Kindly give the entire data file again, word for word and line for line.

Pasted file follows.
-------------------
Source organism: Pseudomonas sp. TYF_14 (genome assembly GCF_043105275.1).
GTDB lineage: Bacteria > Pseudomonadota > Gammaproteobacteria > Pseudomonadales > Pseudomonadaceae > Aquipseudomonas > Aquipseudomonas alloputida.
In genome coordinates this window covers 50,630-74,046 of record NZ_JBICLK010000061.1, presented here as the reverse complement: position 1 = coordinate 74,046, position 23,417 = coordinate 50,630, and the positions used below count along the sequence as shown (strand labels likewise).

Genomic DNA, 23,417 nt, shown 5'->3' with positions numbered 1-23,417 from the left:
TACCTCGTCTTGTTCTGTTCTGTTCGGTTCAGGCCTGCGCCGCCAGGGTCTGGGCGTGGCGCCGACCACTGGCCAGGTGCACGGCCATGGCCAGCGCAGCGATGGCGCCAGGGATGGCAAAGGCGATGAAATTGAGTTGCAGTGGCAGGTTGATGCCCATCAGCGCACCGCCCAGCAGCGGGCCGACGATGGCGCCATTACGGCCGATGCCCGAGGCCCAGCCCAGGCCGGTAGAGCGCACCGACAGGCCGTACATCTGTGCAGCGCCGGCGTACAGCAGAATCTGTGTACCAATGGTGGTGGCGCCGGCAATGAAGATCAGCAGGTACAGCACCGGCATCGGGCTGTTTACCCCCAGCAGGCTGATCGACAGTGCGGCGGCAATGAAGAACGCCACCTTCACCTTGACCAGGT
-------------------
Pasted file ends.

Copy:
Source organism: Pseudomonas sp. TYF_14 (genome assembly GCF_043105275.1).
GTDB lineage: Bacteria > Pseudomonadota > Gammaproteobacteria > Pseudomonadales > Pseudomonadaceae > Aquipseudomonas > Aquipseudomonas alloputida.
In genome coordinates this window covers 50,630-74,046 of record NZ_JBICLK010000061.1, presented here as the reverse complement: position 1 = coordinate 74,046, position 23,417 = coordinate 50,630, and the positions used below count along the sequence as shown (strand labels likewise).

Genomic DNA, 23,417 nt, shown 5'->3' with positions numbered 1-23,417 from the left:
TACCTCGTCTTGTTCTGTTCTGTTCGGTTCAGGCCTGCGCCGCCAGGGTCTGGGCGTGGCGCCGACCACTGGCCAGGTGCACGGCCATGGCCAGCGCAGCGATGGCGCCAGGGATGGCAAAGGCGATGAAATTGAGTTGCAGTGGCAGGTTGATGCCCATCAGCGCACCGCCCAGCAGCGGGCCGACGATGGCGCCATTACGGCCGATGCCCGAGGCCCAGCCCAGGCCGGTAGAGCGCACCGACAGGCCGTACATCTGTGCAGCGCCGGCGTACAGCAGAATCTGTGTACCAATGGTGGTGGCGCCGGCAATGAAGATCAGCAGGTACAGCACCGGCATCGGGCTGTTTACCCCCAGCAGGCTGATCGACAGTGCGGCGGCAATGAAGAACGCCACCTTCACCTTGACCAGGT